I’ll freely admit that I was never a fan of the original 80s animated TV show “She-Ra: Princess of Power”. It was a spinoff, and I saw it as an afterthought, a token also-ran to the craven toy-selling series “He-Man and the Masters of the Universe”. In hindsight it’s not really surprising that even at a young age, I was tired of female representation being served up as watery seconds.

When Netflix debuted their reboot in November, I was unenthused; until, that is, I learned that the creator is none other than Noelle Stevenson, whose comic book series Lumberjanes and whose graphic novel Nimona (which I’ve written about here) are decidedly queer-friendly.

At any rate, even without my encouragement, our kids discovered it and insisted we give it a try; and I’m so glad we did. While the animation itself is not terribly sophisticated, the stories that the series is telling about female friendship definitely are – even more so in the second season that just debuted today.

The heroine, Adora, is a loyal footsoldier in the army trying to civilize a wild planet. She finds a mysterious and powerful sword in the woods, and is transformed into She-Ra; when she leans that the army she’s been fighting with is an evil invasion force, she leaves the Horde and joins the Rebellion trying to save Bright Moon, angering and alienating her best friend Catra, who remains part of the Horde.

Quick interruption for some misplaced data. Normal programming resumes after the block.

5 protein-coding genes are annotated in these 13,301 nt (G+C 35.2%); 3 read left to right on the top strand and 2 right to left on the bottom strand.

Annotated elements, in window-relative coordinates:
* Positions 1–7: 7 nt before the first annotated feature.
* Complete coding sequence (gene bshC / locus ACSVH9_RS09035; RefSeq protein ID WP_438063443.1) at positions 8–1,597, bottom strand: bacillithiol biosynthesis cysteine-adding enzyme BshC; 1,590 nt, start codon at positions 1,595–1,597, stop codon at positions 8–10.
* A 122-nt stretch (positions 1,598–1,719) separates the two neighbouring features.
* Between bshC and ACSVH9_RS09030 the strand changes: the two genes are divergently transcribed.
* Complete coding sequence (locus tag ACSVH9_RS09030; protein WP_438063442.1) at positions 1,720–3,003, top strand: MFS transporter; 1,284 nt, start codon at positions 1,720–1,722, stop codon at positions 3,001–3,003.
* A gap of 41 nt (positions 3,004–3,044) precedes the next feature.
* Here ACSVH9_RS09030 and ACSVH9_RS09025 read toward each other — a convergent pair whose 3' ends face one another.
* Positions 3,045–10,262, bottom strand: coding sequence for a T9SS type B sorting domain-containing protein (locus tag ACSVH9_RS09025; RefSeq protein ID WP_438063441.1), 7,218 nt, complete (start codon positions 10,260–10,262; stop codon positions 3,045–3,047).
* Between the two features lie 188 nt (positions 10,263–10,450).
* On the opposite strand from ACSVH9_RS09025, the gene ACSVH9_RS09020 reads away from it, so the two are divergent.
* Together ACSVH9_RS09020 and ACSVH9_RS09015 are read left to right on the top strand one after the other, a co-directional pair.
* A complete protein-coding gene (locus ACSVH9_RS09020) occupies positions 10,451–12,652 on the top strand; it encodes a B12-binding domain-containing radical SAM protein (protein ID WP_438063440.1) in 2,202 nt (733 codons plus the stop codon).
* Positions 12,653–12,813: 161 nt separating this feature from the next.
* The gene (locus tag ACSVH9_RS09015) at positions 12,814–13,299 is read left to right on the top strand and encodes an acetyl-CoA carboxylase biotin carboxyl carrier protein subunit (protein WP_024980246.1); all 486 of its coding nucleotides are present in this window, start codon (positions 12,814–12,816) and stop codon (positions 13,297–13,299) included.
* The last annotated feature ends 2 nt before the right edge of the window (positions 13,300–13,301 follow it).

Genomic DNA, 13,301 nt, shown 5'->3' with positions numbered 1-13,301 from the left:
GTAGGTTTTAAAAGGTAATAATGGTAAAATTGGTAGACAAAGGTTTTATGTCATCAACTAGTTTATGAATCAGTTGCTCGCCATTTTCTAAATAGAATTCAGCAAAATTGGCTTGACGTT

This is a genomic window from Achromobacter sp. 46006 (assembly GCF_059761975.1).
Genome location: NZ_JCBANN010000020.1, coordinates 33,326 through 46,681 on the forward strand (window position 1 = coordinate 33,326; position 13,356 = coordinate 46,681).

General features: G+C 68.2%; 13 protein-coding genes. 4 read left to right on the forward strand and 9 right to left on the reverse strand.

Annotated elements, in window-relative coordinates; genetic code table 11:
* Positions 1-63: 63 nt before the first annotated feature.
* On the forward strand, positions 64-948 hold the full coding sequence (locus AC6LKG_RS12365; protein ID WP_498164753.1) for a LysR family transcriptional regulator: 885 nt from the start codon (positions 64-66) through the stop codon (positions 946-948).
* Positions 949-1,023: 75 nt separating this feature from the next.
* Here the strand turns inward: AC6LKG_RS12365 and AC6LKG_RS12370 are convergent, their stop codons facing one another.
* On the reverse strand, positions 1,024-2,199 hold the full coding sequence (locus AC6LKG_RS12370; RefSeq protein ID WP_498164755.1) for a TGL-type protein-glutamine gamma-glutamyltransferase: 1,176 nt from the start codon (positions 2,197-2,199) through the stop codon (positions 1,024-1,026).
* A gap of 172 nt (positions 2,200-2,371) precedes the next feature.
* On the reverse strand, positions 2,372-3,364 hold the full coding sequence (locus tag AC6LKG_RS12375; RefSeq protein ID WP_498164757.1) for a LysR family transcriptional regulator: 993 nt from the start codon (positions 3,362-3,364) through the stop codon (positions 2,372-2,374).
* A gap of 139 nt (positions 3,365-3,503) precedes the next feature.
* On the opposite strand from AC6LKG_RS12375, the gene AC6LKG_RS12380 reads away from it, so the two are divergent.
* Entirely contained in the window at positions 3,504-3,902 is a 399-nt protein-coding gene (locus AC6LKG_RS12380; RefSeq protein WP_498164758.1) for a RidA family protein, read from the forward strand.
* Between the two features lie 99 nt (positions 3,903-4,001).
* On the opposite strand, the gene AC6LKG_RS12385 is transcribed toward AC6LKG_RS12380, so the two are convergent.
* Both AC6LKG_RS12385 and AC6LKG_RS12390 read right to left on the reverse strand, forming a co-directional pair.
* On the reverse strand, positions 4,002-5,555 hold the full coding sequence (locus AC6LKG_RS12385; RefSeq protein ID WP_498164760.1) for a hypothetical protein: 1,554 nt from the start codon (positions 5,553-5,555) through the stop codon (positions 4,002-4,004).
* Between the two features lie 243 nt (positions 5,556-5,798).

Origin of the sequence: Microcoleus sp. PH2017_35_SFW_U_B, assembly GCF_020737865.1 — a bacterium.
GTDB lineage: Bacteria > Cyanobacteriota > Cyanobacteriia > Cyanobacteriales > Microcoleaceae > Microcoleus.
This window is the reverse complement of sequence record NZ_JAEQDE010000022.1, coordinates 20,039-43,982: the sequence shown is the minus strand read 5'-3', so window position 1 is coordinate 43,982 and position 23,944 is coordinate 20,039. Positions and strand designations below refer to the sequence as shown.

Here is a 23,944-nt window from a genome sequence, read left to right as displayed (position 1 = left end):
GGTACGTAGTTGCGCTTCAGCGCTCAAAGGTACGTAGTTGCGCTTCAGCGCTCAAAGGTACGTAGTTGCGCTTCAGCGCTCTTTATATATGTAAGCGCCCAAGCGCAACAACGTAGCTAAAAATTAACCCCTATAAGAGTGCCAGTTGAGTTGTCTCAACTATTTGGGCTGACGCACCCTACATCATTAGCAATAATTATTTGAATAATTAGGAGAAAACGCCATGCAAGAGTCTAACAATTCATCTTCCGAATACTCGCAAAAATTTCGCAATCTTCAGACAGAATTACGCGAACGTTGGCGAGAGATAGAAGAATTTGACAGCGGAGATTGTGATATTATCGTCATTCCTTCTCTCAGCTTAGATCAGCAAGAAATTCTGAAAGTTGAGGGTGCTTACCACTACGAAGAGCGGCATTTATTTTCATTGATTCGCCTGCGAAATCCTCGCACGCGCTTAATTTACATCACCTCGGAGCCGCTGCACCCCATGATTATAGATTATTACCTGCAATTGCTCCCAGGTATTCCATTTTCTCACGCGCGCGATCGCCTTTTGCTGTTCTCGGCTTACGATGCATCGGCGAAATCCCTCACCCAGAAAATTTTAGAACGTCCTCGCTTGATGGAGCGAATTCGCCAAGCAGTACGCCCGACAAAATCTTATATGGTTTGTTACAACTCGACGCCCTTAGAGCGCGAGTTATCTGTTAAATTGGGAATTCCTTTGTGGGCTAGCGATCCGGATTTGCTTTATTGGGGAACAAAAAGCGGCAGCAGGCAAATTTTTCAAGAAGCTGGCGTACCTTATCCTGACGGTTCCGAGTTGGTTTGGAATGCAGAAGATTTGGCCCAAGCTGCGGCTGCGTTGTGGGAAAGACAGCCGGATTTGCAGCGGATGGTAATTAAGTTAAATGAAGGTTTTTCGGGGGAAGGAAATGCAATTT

Adora/She-Ra quickly allies herself with two new friends: Glimmer, the Princess of Bright Moon who has teleporting abilities, and Bow, her friend and a skilled archer. While the three clash with Catra often, being on opposite sides of a war, there is a definite bond remaining that neither Catra nor Adora can quite shake off.

The characters and settings are mostly drawn in bold lines without much detail, though there is a bright colour palette to offset the lack of expression, and I suppose for a streaming service like Netflix, bold and simple lines are better for viewing on a mobile device. The character design is light years better than the miniskirted original, with females clad in all variations of uniforms, armour, and what could easily pass for comfortable athletic wear. it’s also much more diverse in skin tones and body shapes, as opposed to the original’s Barbie-style, all-white cast of characters.

Of the trio of main characters, our family’s favourite is Bow, the midriff-baring archer who is steadfastly loyal to his friends. In part, I appreciate that there is no patched-in romance between Bow and Adora/She-Ra or Bow and their friend Glimmer. While I do enjoy a good friends-to-lovers trope (thank you, When Harry Met Sally), I also love seeing male-female friendships depicted on screen and page.

That’s not to say there isn’t any romance in the series. One of the Horde soldiers, Scorpia, is fiercely devoted to Adora’s former Horde bestie Catra in a way that could definitely be coded as attraction. While the show is keeping the bond between them as friendship, there’s potential for a romance between the two to enter the show’s canon, and that’s an exciting prospect.

In the meantime, there are [SPOILER!!] Bow’s canonically gay dads, whom we meet in the second season’s finale. Granted, it would have been nice to have out gay characters earlier, but at least they’re there and representing for queer families. I hope we see a lot more of them, and more non-binary and queer characters, come out in season three due in August.